Wisconsin RV Dealer Resolving City Disputes

December 15, 2010 by · Leave a Comment 

Pettibone RV sign

Pettibone RV sign

Pettibone Campground Resort is pulling its RV sales business off Barron Island in La Crosse, Wis., six months into a new and hard-fought lease with the city of La Crosse.

The Campbell Town Board agreed Tuesday (Dec. 14) to rezone three Bainbridge Street properties for the Pretasky family’s Advanced Recreation RV sales and service operations, which would give the family-owned business 4 1/2 acres just off Interstate 90, the La Crosse Tribune reported.

“It just allows us to grow our business, which is tough to do right now,” owner and operator Mark Pretasky said. He added 21 electric campground sites on the waterfront this fall.

The sales lot also is used as parking for the campground’s banquet hall, Pretasky said, and the new location is ideal for out-of-town customers.

The planned Campbell sales lot would include a small showroom, multiple service bays and storage — elements La Crosse officials considered undesirable for the Barron Island locale. The RV sales and repair operations for years were at the center of heated lease negotiations between Pettibone and the city of La Crosse before they finally reached an agreement in June.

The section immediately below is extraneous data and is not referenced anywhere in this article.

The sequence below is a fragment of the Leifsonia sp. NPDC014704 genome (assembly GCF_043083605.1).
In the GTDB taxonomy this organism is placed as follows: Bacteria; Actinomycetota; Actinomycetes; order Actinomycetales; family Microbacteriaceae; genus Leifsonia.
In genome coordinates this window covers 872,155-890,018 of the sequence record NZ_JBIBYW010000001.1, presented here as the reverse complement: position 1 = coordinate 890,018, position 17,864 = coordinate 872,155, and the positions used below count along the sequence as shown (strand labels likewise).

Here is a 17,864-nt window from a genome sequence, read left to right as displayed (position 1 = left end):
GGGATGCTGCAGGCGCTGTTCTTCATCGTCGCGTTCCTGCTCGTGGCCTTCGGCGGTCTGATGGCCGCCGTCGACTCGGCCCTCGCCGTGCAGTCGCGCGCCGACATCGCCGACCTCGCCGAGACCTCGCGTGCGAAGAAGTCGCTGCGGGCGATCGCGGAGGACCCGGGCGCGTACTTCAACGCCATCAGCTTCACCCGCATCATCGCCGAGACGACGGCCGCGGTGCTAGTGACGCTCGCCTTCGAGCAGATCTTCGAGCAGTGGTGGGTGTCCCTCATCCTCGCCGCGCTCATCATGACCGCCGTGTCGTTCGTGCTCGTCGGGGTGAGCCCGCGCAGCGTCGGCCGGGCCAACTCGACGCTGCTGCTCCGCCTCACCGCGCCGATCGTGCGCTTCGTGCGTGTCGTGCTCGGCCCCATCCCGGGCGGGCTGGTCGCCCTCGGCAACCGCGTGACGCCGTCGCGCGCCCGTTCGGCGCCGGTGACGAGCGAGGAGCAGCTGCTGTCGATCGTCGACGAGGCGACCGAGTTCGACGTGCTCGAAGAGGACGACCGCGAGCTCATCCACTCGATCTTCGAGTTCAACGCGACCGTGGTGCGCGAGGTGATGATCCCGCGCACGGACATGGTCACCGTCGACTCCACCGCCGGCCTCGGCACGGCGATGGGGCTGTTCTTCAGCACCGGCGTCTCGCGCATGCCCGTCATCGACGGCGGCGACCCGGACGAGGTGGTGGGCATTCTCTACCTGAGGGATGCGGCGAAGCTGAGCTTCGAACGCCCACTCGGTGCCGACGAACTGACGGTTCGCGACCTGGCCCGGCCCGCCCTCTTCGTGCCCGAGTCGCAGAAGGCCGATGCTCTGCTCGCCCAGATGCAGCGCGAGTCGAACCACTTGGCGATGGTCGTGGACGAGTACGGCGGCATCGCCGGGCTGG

City officials pressed the owners to reduce the volume of RVs for sale and display, contending it violated the spirit of public parkland and a 1901 land covenant that the land remain for public use.

“It was taking over the whole thing. You didn’t know there was a campground down there, practically,” council member Dick Swantz said during lease negotiations with the campground.

Some claim the business has discouraged developers who might have been interested in the nearby former Holiday Inn site, often citing Progressive Designs developer Nick Ladopoulos, who said he’d made the removal of the RV sales lot a condition of his now-defunct development agreement with the city.

“We wanted to do a class A project, and the RV lot would have interfered with (condo) sales,” he said. “The property can’t support too many uses, and the RV is an incompatible use.”

The city cracked down in a new five-year lease that incrementally reduces the number of RVs the Pretaskys could sell in its front lot to 10 by 2016.

In return for those and rent provisions, city officials agreed not to pursue $1.6 million they said was owed in back rent.

It’s entitled instead to 3% of the campground’s gross revenues for the first three years of the five-year agreement and then 5% in 2013 and 2014.

Moving the RV sales would considerably cut into the city’s anticipated revenue stream.

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